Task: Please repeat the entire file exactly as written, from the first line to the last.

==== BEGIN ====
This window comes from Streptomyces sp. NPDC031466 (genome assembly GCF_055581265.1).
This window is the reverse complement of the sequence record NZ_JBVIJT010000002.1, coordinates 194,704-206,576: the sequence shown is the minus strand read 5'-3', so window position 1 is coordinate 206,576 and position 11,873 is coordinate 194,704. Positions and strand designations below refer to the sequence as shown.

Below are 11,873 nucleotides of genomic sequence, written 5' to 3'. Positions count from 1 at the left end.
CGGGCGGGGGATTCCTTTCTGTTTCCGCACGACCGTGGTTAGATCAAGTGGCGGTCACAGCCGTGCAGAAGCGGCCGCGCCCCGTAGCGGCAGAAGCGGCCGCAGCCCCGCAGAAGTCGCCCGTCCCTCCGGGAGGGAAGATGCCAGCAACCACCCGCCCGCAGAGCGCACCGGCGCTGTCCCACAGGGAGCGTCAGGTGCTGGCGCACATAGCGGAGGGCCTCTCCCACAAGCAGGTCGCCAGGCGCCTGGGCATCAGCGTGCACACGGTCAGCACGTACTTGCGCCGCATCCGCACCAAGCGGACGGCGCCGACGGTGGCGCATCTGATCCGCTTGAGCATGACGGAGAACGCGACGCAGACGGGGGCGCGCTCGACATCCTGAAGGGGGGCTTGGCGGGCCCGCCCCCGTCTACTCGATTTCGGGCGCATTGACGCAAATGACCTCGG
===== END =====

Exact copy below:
This window comes from Streptomyces sp. NPDC031466 (genome assembly GCF_055581265.1).
This window is the reverse complement of the sequence record NZ_JBVIJT010000002.1, coordinates 194,704-206,576: the sequence shown is the minus strand read 5'-3', so window position 1 is coordinate 206,576 and position 11,873 is coordinate 194,704. Positions and strand designations below refer to the sequence as shown.

Below are 11,873 nucleotides of genomic sequence, written 5' to 3'. Positions count from 1 at the left end.
CGGGCGGGGGATTCCTTTCTGTTTCCGCACGACCGTGGTTAGATCAAGTGGCGGTCACAGCCGTGCAGAAGCGGCCGCGCCCCGTAGCGGCAGAAGCGGCCGCAGCCCCGCAGAAGTCGCCCGTCCCTCCGGGAGGGAAGATGCCAGCAACCACCCGCCCGCAGAGCGCACCGGCGCTGTCCCACAGGGAGCGTCAGGTGCTGGCGCACATAGCGGAGGGCCTCTCCCACAAGCAGGTCGCCAGGCGCCTGGGCATCAGCGTGCACACGGTCAGCACGTACTTGCGCCGCATCCGCACCAAGCGGACGGCGCCGACGGTGGCGCATCTGATCCGCTTGAGCATGACGGAGAACGCGACGCAGACGGGGGCGCGCTCGACATCCTGAAGGGGGGCTTGGCGGGCCCGCCCCCGTCTACTCGATTTCGGGCGCATTGACGCAAATGACCTCGG